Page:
The summer after my first year was the only summer I had a paid internship. I didn’t know that was going to be the case, but I nevertheless took on a few additional jobs during my sophomore year. I began to work for the math department as a grader, began to be paid minimally for a student leadership position, and finally found a role as a tutor to a young girl whose mother worked in campus administration. That job, in particular, paid well and was a job that I managed to keep even while studying abroad junior year. My other campus jobs were also waiting for me when I returned to campus during my senior year, for which I was extremely grateful.
3. Put away savings into a high-yield savings account.
The summer after my first year, I snagged an internship that paid $5K for the summer. I promptly put that money, along with other savings from my first year, into a high-yield savings account. I cannot emphasize this enough, but beginning to put aside money early when you know you will have debt is the best thing you can do for yourself. I could have spent the $5K I earned that summer. But college is one of the only times in your life where it is perfectly okay to roll into class in your pajamas or live solely in slouchy, comfortable, old clothes.
You don’t need business-casual attire, heels, or a number of other necessities that young professionals need to succeed at work. It’s universally acceptable, and so easy, while in college to find friends who will spend time with you while eating cheap food or spending as little money as possible. This becomes harder and harder as everyone slowly begins to earn a real income, so I would take advantage of this time and just set aside any money you earn to then use in the future.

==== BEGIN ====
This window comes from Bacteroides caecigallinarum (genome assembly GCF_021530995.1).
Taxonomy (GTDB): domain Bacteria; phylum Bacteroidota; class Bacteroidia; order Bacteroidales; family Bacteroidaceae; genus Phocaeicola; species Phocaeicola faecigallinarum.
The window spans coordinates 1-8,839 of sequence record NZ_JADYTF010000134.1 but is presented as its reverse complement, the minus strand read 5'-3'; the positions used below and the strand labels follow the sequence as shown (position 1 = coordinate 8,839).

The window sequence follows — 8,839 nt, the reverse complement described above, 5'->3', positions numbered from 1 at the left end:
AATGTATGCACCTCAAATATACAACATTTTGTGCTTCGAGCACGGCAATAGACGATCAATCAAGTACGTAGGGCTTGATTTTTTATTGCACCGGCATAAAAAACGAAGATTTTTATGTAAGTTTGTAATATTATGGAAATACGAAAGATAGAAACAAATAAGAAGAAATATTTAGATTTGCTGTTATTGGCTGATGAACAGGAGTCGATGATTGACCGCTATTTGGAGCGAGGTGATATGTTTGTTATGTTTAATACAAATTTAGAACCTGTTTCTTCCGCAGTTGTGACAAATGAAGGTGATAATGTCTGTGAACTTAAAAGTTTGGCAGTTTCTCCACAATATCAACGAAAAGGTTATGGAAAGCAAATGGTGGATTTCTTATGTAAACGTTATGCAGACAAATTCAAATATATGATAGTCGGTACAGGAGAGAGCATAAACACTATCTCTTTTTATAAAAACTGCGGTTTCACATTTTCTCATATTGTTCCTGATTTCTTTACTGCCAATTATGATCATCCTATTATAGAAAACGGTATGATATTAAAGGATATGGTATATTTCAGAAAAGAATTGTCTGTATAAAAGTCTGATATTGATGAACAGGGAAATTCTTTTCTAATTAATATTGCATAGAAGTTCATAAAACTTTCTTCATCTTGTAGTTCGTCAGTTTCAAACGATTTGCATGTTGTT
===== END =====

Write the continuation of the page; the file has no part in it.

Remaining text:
4. Study abroad!
This won’t apply to everyone, but I was lucky that the cost of attending school abroad was a lot cheaper than my college and my financial aid package transferred 1:1, which meant I was paid by my college to go abroad and used that money for my rent, groceries, and other travels during my junior year. While studying abroad did mean that I didn’t have the steady income from my on-campus jobs, I would have likely had to take out even more loans to afford tuition and room & board on campus my junior year, if I had stayed. Moreover, I was able to continue my tutoring job via Skype even when abroad, and I deposited those paychecks in my savings account, which meant I still had savings after a year in Europe.